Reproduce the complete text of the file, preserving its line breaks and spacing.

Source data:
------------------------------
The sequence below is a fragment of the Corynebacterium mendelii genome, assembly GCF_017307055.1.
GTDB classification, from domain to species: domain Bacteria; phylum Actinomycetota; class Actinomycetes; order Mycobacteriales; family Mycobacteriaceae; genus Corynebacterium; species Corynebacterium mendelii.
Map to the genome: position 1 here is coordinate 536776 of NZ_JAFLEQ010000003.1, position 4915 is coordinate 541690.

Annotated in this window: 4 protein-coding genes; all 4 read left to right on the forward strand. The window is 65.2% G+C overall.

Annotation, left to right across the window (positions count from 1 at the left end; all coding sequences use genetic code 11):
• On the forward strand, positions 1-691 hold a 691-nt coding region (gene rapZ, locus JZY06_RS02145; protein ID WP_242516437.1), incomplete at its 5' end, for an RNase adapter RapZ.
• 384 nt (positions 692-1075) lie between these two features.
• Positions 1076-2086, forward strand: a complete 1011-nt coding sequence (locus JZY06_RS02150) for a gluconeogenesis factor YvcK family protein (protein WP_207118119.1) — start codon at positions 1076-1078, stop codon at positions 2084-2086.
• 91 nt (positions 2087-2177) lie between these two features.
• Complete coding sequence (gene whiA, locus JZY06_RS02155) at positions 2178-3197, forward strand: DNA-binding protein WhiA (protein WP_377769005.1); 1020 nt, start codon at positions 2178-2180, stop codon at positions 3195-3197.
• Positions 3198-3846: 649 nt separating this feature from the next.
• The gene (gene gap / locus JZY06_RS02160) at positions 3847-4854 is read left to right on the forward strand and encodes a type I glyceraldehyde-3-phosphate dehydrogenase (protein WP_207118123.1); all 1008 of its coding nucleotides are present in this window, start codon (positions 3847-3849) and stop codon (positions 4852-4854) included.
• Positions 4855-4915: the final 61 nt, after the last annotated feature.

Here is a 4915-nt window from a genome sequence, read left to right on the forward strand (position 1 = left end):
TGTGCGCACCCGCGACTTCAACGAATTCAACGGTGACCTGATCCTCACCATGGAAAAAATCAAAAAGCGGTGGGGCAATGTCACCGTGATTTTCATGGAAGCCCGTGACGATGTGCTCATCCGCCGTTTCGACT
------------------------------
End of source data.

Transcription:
The sequence below is a fragment of the Corynebacterium mendelii genome, assembly GCF_017307055.1.
GTDB classification, from domain to species: domain Bacteria; phylum Actinomycetota; class Actinomycetes; order Mycobacteriales; family Mycobacteriaceae; genus Corynebacterium; species Corynebacterium mendelii.
Map to the genome: position 1 here is coordinate 536776 of NZ_JAFLEQ010000003.1, position 4915 is coordinate 541690.

Annotated in this window: 4 protein-coding genes; all 4 read left to right on the forward strand. The window is 65.2% G+C overall.

Annotation, left to right across the window (positions count from 1 at the left end; all coding sequences use genetic code 11):
• On the forward strand, positions 1-691 hold a 691-nt coding region (gene rapZ, locus JZY06_RS02145; protein ID WP_242516437.1), incomplete at its 5' end, for an RNase adapter RapZ.
• 384 nt (positions 692-1075) lie between these two features.
• Positions 1076-2086, forward strand: a complete 1011-nt coding sequence (locus JZY06_RS02150) for a gluconeogenesis factor YvcK family protein (protein WP_207118119.1) — start codon at positions 1076-1078, stop codon at positions 2084-2086.
• 91 nt (positions 2087-2177) lie between these two features.
• Complete coding sequence (gene whiA, locus JZY06_RS02155) at positions 2178-3197, forward strand: DNA-binding protein WhiA (protein WP_377769005.1); 1020 nt, start codon at positions 2178-2180, stop codon at positions 3195-3197.
• Positions 3198-3846: 649 nt separating this feature from the next.
• The gene (gene gap / locus JZY06_RS02160) at positions 3847-4854 is read left to right on the forward strand and encodes a type I glyceraldehyde-3-phosphate dehydrogenase (protein WP_207118123.1); all 1008 of its coding nucleotides are present in this window, start codon (positions 3847-3849) and stop codon (positions 4852-4854) included.
• Positions 4855-4915: the final 61 nt, after the last annotated feature.

Here is a 4915-nt window from a genome sequence, read left to right on the forward strand (position 1 = left end):
TGTGCGCACCCGCGACTTCAACGAATTCAACGGTGACCTGATCCTCACCATGGAAAAAATCAAAAAGCGGTGGGGCAATGTCACCGTGATTTTCATGGAAGCCCGTGACGATGTGCTCATCCGCCGTTTCGACT